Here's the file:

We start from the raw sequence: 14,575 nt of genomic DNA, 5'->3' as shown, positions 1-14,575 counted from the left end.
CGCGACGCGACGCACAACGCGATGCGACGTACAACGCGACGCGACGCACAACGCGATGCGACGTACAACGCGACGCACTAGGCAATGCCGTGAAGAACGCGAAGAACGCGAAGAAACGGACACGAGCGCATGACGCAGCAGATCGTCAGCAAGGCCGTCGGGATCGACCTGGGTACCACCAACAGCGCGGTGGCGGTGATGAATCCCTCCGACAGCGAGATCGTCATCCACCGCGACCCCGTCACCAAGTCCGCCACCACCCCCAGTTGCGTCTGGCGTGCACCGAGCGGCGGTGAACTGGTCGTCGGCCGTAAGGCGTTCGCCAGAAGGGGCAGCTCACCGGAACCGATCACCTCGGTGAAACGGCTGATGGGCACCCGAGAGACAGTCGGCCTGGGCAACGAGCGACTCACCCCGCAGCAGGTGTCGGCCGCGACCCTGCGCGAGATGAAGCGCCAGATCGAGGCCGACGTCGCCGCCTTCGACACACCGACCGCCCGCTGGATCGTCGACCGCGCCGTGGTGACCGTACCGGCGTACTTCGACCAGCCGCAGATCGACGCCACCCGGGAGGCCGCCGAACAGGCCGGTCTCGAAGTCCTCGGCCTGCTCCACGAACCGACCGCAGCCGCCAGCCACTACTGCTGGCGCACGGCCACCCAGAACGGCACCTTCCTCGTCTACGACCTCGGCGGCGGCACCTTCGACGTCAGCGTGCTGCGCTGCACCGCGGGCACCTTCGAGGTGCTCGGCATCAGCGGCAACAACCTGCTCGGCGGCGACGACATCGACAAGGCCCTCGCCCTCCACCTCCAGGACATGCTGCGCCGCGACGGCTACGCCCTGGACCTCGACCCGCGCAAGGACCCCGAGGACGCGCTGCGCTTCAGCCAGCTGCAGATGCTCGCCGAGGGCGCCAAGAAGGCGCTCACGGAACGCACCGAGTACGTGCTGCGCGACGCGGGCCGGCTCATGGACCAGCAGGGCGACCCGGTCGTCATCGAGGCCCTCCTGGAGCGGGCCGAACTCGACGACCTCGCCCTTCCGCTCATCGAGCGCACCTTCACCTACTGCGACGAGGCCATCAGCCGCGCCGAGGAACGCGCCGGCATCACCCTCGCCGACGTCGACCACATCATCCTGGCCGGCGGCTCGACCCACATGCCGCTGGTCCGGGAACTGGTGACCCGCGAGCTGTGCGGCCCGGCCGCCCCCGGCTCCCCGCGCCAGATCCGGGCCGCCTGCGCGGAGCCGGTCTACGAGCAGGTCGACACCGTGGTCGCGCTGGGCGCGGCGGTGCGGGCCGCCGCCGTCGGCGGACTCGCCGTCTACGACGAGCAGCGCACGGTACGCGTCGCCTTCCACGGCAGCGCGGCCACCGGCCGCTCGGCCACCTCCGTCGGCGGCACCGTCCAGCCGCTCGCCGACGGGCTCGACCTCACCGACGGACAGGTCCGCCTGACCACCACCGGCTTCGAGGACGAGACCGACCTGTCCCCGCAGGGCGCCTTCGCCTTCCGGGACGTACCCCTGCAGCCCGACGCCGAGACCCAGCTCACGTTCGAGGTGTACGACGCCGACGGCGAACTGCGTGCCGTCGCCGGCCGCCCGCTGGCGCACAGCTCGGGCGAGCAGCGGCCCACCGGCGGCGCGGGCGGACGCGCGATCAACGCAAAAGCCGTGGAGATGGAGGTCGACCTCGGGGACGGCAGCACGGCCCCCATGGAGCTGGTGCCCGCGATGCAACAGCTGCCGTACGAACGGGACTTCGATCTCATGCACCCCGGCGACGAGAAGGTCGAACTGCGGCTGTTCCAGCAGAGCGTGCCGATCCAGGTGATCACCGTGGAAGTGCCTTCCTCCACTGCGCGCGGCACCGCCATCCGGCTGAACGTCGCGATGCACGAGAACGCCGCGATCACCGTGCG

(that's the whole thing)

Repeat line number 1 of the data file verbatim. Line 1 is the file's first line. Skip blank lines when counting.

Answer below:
We start from the raw sequence: 14,575 nt of genomic DNA, 5'->3' as shown, positions 1-14,575 counted from the left end.